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The Voice that Won the Vote: How One Woman's Words Made History

Journalist Elisa Boxer's quick and uplifting children's book debut tells a little-known tale from the annals of the women's suffrage movement.

"For nearly seventy-five years, [suffragists] had organized meetings... Marched in parades... Carried signs... And made speeches, demanding their right to vote." In 1920, Tennessee was the final state to vote for the proposed 19th Amendment to the U.S. Constitution; if lawmakers voted yes, it would be the 36th state to do so and the amendment would be ratified. If they voted no, women would have remained voiceless in United States politics. Because of a tie, Tennessee legislators had to vote twice. One man, Harry Burn, changed his vote from "no" to "yes," ultimately making the 19th Amendment law. The Voice that Won the Vote is the inspirational story of the force that changed Burn's vote: his mother. Febb Burn was college-educated in a time when most women didn't pursue degrees. She believed women should have the same rights as men in deciding the laws and lawmakers of the country. She told Harry so in a letter--the letter that changed his vote.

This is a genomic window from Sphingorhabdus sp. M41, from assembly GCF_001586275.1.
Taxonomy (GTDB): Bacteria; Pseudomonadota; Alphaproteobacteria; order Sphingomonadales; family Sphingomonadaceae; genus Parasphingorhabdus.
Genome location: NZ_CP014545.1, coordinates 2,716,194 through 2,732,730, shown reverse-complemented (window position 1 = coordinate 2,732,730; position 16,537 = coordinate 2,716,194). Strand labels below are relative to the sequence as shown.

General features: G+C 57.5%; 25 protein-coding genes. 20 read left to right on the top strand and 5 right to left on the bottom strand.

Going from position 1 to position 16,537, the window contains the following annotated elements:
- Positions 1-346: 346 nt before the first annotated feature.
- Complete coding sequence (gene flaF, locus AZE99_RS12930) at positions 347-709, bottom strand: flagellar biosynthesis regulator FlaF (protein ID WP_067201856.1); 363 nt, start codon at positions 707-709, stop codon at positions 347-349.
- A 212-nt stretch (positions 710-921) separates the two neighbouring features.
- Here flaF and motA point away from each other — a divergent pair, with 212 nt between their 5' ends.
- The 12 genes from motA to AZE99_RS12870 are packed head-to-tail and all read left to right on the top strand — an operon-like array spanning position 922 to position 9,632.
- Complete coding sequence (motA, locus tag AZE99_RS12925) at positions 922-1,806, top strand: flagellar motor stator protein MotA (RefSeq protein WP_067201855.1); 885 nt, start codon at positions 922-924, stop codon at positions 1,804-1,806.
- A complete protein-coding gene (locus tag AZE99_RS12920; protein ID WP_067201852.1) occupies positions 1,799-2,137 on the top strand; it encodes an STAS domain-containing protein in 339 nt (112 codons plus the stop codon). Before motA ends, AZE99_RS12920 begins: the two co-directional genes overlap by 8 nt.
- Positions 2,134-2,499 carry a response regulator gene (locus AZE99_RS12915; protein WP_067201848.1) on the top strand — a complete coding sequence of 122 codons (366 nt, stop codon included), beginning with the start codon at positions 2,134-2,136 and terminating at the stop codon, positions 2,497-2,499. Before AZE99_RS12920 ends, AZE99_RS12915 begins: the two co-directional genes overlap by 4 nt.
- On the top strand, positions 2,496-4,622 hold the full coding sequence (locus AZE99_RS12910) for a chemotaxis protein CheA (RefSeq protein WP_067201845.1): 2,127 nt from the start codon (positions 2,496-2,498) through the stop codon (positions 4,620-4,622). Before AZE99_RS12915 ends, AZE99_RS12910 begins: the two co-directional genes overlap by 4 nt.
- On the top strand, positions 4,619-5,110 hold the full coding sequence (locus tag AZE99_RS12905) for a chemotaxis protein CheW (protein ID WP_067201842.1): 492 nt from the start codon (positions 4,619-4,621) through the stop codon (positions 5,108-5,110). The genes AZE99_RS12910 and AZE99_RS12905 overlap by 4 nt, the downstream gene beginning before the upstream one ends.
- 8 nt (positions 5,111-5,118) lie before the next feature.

In her straightforward presentation, Boxer highlights the importance of doing what is right even if it isn't popular. Her friendly and upbeat text teaches readers about a mostly unknown hero, the story offering myriad starting points for discussion. Vivien Mildenberger (All in a Drop) illustrates in an uncomplicated style using an earth-toned palette, allowing her figures' facial expressions (scowls versus cheers) and body language (crossed arms, hugs) to take center stage, delivering emotions as powerful as the words they accompany. Writer and illustrator combine for a lovely commemoration of this historic event in U.S. history. --Jen Forbus, freelancer